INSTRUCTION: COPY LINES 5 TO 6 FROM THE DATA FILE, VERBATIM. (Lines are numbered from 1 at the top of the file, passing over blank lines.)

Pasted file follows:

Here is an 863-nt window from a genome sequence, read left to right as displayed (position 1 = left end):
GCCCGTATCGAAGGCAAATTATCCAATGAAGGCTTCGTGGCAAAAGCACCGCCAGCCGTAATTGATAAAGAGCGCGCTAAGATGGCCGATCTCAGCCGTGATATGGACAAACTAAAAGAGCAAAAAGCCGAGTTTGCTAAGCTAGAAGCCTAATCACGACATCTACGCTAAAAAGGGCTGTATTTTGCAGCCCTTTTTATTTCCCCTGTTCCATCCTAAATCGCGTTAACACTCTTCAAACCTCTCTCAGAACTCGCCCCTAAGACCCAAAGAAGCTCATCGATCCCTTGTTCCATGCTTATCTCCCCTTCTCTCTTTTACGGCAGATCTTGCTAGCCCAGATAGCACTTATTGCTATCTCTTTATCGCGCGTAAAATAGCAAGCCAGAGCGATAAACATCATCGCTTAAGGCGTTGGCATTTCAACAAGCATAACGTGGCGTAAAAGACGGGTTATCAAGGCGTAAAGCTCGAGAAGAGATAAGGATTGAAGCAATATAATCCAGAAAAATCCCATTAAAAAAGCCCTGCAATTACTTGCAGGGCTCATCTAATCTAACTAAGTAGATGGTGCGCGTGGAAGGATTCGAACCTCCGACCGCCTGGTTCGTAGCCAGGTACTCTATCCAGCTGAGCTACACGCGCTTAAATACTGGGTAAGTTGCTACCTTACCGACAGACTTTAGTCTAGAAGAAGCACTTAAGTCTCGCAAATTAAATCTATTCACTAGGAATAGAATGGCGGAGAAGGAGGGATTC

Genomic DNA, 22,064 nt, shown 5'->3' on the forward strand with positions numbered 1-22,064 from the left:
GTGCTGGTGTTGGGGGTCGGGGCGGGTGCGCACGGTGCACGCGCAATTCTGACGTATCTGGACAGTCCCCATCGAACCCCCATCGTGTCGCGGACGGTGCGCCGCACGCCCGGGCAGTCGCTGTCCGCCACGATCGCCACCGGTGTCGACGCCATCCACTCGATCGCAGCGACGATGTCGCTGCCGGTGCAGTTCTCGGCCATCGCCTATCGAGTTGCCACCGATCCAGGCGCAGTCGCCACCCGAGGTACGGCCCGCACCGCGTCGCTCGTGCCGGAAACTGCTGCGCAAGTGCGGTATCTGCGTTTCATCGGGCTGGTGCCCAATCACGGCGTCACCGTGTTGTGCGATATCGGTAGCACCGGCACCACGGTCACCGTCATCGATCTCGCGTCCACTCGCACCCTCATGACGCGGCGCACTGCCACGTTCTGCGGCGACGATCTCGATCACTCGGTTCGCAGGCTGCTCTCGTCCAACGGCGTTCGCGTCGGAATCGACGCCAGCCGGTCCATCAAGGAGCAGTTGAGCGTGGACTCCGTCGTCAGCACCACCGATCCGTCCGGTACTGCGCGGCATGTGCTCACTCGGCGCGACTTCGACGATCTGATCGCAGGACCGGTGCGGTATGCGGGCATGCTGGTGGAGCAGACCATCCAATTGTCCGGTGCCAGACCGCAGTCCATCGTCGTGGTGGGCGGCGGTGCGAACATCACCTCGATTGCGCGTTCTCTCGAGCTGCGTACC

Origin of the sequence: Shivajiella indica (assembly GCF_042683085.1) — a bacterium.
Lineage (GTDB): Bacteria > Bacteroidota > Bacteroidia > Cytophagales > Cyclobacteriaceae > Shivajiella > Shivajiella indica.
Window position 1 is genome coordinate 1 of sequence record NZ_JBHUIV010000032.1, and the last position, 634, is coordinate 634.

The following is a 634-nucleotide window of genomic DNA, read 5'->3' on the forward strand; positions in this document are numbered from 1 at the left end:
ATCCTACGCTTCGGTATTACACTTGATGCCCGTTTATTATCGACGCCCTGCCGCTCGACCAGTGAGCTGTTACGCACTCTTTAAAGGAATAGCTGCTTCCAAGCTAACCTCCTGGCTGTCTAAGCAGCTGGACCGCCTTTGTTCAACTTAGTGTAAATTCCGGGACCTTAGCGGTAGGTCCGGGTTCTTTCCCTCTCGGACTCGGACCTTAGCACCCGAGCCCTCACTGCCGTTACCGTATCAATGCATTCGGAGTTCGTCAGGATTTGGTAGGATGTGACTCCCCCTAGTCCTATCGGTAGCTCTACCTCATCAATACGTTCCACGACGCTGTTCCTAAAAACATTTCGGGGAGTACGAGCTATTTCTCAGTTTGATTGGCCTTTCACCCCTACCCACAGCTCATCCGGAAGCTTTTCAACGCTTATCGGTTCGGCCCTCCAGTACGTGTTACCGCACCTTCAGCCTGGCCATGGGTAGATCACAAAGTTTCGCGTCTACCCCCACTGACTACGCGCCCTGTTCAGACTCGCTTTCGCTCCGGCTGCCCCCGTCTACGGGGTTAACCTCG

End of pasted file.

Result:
Origin of the sequence: Shivajiella indica (assembly GCF_042683085.1) — a bacterium.
Lineage (GTDB): Bacteria > Bacteroidota > Bacteroidia > Cytophagales > Cyclobacteriaceae > Shivajiella > Shivajiella indica.